Back to the Future: Freestanding Kitchen Cabinets

freestanding cabinets

Kitchen cabinets today typically consist of fixed wall and base cabinets. These have finished fronts and sides, but any side that is not visible is often unfinished. This includes most of the sides, as the cabinets join end-to-end, leaving just one side on each end exposed. They also stand on their own legs, so they are seldom fixed to the floor.

Freestanding cabinets are different, as all sides, including the back, are finished. Popular during the 1950s, it has since made a comeback as more people are looking back to the past to improve their future. Here are some interesting things about freestanding cabinets.

A history of kitchen cabinets

prewar kitchen with freestanding cabinets
Prior to World War II, all kitchen cabinets were freestanding. People would make or buy freestanding cabinets and place them in different areas of the kitchen. The only fixed type of cabinet would be the one that held the sink, as the plumbing is not movable.

Wraparound metal cabinets became popular in the 1940 because the technology and materials were readily available due to wartime activities. This made it easy to produce postwar, much easier than making freestanding cabinets as these were made by hand and usually with wood. In other words, it was just more practical to make and buy this type of cabinets, so freestanding kitchen cabinets slowly and quietly faded from the picture.
By the 1950s, metal cabinets were no longer affordable, so homeowners began to choose mass-produced and affordable stock cabinets. They began to take more control over the design of their kitchens, and this meant readymade cabinets installed by contractors.

The old is now new

kitchen island
Freestanding cabinets were popular back in the day because it was convenient. When it was no longer so, new styles came into fashion. As kitchens became bigger, and homeowners more interested in everything retro, freestanding cabinets became more desirable.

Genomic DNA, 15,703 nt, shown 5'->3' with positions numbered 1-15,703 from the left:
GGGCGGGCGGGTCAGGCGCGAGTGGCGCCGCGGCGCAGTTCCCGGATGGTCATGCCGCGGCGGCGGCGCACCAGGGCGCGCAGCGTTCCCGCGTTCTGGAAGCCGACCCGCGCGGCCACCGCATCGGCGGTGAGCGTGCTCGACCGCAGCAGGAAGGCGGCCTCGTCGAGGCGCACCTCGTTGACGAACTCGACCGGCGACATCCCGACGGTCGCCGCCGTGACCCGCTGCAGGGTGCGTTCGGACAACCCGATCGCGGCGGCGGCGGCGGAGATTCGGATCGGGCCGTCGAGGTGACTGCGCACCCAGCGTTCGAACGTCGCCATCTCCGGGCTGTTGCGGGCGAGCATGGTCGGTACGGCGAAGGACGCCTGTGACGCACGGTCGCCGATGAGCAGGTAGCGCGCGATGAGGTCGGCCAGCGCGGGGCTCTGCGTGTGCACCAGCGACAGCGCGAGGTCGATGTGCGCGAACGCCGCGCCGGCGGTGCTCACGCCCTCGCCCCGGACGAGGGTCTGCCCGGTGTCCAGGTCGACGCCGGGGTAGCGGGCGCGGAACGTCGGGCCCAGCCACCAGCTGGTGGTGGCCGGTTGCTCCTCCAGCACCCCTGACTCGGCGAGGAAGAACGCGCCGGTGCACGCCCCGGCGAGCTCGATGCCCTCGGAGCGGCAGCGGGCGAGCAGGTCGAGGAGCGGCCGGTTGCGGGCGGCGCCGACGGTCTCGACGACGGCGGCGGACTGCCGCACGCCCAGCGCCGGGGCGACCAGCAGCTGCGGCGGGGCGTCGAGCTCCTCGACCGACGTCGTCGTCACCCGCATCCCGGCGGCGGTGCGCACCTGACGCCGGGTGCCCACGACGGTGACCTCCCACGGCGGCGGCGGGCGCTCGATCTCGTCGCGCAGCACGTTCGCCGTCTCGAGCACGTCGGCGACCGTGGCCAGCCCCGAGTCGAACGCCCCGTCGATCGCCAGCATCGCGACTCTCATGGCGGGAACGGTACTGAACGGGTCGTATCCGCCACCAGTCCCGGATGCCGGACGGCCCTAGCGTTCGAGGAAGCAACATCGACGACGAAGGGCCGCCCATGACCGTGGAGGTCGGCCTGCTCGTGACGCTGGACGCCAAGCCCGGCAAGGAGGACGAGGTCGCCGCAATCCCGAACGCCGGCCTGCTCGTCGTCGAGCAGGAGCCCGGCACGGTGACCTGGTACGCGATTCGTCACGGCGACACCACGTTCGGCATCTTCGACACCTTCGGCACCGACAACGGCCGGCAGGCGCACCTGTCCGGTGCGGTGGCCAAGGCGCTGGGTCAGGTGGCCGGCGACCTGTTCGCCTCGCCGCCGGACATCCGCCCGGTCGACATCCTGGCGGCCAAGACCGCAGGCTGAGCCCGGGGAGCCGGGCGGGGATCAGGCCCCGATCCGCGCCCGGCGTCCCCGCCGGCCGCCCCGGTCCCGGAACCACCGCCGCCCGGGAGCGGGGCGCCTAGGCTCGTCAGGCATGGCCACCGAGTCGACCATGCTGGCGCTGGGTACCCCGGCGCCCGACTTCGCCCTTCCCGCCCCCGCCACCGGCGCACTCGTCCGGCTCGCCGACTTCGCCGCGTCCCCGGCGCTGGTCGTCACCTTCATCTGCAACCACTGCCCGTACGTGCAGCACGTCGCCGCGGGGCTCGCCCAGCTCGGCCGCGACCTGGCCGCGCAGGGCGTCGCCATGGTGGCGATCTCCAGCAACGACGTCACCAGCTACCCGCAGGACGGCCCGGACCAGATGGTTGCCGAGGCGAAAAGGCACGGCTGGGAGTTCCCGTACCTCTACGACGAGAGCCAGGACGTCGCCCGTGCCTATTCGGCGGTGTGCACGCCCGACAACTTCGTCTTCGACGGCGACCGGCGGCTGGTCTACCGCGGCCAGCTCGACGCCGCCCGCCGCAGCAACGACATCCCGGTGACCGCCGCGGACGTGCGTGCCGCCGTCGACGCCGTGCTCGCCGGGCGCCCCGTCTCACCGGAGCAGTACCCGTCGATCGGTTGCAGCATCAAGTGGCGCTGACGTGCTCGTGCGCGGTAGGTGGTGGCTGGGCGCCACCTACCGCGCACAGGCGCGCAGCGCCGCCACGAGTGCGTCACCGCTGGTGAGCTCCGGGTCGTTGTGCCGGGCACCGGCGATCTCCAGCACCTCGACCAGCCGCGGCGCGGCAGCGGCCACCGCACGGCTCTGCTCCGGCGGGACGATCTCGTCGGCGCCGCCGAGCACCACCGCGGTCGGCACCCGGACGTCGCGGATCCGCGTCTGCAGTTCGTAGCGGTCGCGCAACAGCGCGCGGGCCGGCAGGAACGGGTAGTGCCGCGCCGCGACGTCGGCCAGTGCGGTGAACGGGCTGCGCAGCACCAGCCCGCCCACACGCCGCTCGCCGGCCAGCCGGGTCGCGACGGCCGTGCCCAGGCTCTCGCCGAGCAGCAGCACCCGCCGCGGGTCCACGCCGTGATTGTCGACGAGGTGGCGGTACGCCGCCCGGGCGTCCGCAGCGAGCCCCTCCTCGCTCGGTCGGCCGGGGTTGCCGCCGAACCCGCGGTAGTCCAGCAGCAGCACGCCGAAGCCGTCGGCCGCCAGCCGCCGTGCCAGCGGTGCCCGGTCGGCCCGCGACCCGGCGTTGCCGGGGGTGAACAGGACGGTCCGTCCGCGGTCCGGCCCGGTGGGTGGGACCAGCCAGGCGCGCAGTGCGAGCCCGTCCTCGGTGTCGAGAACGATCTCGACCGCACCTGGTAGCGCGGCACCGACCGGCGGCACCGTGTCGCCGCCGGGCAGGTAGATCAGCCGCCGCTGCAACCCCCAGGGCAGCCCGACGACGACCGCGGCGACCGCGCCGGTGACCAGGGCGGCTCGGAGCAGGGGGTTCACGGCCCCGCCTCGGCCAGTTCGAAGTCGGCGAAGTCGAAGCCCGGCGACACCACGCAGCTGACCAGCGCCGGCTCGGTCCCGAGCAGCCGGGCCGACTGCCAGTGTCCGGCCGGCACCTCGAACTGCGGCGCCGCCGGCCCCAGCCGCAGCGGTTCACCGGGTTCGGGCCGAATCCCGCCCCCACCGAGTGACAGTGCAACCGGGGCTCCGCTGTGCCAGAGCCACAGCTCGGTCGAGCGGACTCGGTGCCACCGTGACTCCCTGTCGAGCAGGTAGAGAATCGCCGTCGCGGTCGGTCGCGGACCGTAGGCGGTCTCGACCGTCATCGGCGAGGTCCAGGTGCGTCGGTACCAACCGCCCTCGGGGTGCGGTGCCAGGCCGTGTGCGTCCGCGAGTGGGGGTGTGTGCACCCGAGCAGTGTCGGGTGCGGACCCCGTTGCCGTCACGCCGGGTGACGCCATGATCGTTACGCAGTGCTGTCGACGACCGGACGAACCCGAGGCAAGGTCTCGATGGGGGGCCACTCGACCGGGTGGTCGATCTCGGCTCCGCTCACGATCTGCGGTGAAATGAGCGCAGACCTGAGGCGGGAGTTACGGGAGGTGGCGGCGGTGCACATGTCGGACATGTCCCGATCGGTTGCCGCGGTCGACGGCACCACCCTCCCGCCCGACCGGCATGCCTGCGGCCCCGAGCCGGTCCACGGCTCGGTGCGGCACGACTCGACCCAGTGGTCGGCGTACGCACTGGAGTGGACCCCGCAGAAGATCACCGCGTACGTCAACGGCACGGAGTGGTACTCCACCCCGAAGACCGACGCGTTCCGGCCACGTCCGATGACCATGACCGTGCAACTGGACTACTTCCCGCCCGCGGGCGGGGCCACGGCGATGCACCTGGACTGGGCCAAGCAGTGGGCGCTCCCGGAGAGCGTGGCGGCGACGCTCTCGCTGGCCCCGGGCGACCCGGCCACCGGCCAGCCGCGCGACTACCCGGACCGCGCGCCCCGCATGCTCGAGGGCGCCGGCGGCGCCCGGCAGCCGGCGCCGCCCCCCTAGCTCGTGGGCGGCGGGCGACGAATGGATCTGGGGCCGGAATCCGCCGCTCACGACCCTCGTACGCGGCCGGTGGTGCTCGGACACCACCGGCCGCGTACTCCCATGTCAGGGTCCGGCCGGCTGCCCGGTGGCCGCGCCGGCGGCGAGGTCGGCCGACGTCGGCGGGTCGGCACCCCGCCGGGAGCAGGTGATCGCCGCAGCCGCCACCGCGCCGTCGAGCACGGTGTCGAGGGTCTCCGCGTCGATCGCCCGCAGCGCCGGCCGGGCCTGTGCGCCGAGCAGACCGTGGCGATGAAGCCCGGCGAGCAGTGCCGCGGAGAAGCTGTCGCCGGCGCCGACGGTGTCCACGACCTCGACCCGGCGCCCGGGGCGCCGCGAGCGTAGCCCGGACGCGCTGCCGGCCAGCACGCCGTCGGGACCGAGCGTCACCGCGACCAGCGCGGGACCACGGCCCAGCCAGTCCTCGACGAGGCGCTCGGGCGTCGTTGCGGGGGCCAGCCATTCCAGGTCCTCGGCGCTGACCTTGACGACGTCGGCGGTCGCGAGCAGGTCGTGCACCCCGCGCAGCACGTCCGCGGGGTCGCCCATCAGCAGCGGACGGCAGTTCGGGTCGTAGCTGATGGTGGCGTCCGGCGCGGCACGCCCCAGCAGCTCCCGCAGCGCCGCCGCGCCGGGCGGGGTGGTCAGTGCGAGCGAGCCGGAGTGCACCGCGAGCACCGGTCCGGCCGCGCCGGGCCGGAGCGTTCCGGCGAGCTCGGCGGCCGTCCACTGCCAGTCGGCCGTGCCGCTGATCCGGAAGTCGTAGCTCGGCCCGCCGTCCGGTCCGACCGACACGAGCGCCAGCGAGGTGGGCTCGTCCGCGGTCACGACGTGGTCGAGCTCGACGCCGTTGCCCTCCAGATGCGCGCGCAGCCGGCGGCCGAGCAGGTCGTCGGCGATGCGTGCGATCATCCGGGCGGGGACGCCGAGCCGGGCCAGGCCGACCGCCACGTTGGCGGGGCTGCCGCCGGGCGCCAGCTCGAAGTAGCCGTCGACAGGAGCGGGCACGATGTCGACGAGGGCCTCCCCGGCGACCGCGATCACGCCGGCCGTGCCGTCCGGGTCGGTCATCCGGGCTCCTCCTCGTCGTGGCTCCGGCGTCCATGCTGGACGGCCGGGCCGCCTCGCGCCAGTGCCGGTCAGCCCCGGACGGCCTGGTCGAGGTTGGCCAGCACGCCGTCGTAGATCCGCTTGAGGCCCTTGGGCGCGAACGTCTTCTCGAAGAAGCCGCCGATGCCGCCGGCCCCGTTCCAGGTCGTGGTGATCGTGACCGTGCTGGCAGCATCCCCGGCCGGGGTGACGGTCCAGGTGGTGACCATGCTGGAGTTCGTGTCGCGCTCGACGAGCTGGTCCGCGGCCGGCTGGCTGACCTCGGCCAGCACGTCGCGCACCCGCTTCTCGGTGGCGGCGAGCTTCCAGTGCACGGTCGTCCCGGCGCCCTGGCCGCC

In fact, freestanding cabinets are highly functional. Kitchen islands, for instance, are typically freestanding, and provide a lot of badly needed additional storage. Some homeowners even put kitchen islands to better use, putting in either the primary or secondary sink or cook top as well as additional workspace and eating area. Saving space and adding storage are always good ideas.

Don’t think that fixed cabinets are on their way out, however. Wall and base cabinets are still pretty much part of the modern kitchen, especially kitchens that do not have the space for freestanding cabinets on the perimeters. That said, freestanding cabinets still have its place, and cabinetmakers make it their business to have freestanding cabinets in various configurations available to clients. Since these are no longer handmade, they are much more affordable, and a definite choice many homeowners can make.

Freestanding cabinets do still tend to cost a bit more because the materials are ready for a show-ready finish on all sides. This is why many freestanding cabinets have solid wood on all sides, although laminated plywood and particleboard are also acceptable.